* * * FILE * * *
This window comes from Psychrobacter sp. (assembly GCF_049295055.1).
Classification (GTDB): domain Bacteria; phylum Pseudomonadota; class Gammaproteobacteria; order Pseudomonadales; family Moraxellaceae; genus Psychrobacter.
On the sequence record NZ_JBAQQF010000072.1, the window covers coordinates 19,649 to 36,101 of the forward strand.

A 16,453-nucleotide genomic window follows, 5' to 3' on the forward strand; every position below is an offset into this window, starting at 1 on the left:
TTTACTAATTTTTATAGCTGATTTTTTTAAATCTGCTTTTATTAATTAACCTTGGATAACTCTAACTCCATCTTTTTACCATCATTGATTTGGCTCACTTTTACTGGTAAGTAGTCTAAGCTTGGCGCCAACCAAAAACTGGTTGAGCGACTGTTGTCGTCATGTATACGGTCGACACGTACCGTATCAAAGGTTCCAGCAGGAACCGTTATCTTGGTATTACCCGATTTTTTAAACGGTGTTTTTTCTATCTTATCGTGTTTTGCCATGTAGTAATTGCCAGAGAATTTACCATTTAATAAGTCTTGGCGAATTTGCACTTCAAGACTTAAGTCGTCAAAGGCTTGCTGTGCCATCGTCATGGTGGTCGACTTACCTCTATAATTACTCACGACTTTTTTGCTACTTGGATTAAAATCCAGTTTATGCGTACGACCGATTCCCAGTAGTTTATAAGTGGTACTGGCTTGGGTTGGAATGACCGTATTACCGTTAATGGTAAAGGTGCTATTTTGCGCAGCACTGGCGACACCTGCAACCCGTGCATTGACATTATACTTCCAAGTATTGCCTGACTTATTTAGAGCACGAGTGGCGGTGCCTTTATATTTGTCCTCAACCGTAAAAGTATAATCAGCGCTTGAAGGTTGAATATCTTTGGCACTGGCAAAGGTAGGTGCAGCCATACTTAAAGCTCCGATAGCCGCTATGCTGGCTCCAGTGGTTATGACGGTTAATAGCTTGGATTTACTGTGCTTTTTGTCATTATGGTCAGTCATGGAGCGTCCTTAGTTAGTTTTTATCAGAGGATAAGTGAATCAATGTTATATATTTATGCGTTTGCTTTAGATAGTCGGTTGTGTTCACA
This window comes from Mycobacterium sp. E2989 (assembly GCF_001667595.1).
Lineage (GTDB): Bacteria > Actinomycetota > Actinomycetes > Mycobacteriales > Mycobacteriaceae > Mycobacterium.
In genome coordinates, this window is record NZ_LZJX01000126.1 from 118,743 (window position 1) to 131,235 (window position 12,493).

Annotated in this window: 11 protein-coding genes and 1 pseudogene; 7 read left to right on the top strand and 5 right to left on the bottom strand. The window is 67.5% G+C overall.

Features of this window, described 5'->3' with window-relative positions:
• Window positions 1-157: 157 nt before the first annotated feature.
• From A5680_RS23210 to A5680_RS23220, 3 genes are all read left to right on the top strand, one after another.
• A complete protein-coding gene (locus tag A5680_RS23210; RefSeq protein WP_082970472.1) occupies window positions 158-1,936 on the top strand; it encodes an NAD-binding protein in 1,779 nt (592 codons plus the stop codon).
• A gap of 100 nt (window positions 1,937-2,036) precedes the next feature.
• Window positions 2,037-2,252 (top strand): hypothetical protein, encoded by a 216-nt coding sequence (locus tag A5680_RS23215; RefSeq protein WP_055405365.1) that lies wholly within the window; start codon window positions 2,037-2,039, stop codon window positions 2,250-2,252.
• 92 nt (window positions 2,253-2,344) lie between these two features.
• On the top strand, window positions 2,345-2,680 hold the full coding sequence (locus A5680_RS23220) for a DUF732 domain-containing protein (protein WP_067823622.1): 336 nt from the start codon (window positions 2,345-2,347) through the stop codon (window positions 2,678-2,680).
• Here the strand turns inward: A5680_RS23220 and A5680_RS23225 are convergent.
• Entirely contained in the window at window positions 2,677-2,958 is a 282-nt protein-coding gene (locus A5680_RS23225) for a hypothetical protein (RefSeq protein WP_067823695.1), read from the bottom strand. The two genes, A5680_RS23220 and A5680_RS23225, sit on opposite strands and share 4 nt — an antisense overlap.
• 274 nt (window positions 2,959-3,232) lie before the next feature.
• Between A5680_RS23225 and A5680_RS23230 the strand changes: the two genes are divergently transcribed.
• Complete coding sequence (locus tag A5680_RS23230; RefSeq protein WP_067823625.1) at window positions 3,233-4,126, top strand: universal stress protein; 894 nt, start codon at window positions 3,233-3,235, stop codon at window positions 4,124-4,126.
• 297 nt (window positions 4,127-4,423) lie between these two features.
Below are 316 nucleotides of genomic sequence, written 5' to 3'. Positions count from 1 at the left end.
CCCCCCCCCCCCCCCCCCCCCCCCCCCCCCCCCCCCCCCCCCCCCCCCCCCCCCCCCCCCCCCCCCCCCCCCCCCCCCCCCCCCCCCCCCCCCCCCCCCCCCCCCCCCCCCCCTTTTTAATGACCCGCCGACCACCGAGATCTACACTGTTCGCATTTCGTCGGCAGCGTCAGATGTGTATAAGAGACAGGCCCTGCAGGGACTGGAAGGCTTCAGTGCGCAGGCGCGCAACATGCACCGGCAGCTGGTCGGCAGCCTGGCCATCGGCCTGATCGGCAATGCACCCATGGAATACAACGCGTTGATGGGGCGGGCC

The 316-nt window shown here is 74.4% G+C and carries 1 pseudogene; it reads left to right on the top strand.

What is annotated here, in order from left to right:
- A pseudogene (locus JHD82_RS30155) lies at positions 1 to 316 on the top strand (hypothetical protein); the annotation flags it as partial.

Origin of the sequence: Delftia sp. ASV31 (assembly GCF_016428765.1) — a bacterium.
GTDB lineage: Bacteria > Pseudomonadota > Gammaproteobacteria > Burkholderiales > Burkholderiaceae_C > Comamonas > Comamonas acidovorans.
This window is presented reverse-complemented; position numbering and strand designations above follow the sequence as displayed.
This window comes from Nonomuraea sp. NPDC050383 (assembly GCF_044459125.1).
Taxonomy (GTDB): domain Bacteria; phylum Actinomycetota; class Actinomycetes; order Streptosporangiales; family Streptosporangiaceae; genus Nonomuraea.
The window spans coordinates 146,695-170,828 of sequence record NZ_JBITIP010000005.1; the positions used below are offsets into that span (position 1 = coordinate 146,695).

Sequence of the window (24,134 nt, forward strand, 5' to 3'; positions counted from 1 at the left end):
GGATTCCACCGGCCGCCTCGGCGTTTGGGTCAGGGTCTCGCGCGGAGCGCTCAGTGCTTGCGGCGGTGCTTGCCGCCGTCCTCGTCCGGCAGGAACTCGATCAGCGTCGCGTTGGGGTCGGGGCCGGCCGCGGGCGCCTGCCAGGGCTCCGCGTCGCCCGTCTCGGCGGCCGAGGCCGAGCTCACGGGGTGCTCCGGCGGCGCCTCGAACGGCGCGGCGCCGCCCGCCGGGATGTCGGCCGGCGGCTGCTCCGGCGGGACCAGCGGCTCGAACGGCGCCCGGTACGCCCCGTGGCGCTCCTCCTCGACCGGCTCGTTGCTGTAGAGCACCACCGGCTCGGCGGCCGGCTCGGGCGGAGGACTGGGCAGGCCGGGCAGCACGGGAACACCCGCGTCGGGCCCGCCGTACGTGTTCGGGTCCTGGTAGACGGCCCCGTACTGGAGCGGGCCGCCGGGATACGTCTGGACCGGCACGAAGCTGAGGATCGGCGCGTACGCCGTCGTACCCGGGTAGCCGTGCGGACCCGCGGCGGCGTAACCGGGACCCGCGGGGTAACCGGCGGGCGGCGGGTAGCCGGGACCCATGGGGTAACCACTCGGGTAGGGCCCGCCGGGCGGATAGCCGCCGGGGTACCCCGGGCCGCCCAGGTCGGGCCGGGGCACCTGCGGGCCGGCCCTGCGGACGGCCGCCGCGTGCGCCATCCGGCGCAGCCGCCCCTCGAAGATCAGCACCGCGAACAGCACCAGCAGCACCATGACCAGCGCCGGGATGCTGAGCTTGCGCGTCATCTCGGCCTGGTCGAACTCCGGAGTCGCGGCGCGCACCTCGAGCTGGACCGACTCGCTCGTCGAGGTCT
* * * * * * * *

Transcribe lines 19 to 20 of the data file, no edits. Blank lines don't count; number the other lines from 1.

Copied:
• Entirely contained in the window at window positions 2,677-2,958 is a 282-nt protein-coding gene (locus A5680_RS23225) for a hypothetical protein (RefSeq protein WP_067823695.1), read from the bottom strand. The two genes, A5680_RS23220 and A5680_RS23225, sit on opposite strands and share 4 nt — an antisense overlap.
• 274 nt (window positions 2,959-3,232) lie before the next feature.